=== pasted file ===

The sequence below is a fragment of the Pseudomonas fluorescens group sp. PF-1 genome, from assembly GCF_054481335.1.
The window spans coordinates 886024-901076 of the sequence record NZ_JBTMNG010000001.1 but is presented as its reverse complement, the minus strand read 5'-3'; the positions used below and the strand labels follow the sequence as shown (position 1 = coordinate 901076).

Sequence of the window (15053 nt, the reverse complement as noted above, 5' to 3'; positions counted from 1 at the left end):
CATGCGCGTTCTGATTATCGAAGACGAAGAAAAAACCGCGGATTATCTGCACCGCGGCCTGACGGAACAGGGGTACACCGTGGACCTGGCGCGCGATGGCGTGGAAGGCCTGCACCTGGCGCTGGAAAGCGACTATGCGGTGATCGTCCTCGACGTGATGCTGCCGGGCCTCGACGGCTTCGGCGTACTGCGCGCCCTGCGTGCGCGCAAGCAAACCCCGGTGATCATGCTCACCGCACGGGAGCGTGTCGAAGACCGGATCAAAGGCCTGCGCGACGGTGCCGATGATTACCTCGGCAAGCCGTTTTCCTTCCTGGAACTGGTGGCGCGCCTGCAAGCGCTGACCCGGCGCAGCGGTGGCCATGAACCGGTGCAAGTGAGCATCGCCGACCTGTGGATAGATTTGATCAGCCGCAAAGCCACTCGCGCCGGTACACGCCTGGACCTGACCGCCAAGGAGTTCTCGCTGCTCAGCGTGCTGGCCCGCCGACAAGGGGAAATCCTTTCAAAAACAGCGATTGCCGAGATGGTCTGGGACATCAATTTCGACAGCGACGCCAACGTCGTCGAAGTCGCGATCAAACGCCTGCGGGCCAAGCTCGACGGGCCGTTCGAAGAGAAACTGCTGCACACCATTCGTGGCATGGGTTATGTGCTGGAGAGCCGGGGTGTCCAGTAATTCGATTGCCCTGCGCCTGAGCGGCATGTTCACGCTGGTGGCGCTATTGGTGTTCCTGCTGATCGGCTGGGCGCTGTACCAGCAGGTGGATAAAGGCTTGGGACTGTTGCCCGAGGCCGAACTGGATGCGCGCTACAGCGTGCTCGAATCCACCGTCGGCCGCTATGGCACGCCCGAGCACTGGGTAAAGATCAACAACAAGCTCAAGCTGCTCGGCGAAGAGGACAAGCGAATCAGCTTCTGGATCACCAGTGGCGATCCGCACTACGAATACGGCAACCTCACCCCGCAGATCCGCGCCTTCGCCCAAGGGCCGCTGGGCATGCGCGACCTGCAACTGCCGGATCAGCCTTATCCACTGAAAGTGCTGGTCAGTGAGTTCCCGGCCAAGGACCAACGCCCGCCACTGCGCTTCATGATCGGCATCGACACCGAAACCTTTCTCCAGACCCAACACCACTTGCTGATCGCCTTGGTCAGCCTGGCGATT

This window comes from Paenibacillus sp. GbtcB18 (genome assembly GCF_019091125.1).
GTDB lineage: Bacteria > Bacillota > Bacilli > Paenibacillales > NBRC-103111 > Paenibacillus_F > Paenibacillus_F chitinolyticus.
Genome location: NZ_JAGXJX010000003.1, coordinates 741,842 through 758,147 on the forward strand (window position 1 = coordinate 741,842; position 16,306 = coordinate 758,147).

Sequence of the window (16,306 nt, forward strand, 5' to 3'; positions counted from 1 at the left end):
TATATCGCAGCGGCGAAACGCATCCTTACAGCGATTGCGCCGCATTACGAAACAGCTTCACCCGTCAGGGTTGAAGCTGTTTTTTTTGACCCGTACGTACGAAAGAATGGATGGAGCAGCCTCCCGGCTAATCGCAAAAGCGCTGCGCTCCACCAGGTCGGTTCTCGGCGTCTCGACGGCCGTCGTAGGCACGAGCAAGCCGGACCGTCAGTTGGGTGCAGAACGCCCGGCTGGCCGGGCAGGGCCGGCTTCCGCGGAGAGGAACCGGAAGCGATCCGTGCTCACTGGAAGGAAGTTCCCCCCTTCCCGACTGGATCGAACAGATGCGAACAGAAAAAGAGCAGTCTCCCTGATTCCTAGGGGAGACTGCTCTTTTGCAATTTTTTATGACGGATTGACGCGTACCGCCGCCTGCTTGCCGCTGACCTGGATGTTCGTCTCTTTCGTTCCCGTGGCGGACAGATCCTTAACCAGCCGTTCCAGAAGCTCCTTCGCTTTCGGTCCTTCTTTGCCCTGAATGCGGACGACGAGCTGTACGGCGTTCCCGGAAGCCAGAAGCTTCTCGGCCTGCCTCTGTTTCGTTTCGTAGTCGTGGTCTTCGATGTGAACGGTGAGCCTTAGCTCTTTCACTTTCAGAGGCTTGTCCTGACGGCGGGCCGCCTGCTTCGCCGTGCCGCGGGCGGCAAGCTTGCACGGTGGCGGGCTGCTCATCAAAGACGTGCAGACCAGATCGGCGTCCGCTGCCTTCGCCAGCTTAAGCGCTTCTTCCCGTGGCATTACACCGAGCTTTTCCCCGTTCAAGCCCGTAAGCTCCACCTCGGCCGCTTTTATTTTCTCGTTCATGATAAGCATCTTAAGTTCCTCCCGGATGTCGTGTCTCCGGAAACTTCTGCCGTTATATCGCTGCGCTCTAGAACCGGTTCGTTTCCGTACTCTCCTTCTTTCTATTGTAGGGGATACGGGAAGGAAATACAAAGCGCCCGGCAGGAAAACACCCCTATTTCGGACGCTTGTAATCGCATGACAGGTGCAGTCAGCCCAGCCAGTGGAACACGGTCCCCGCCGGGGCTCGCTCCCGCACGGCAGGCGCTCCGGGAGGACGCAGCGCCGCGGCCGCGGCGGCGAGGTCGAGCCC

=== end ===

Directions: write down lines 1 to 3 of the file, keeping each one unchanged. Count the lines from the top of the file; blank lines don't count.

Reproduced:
The sequence below is a fragment of the Pseudomonas fluorescens group sp. PF-1 genome, from assembly GCF_054481335.1.
The window spans coordinates 886024-901076 of the sequence record NZ_JBTMNG010000001.1 but is presented as its reverse complement, the minus strand read 5'-3'; the positions used below and the strand labels follow the sequence as shown (position 1 = coordinate 901076).

Sequence of the window (15053 nt, the reverse complement as noted above, 5' to 3'; positions counted from 1 at the left end):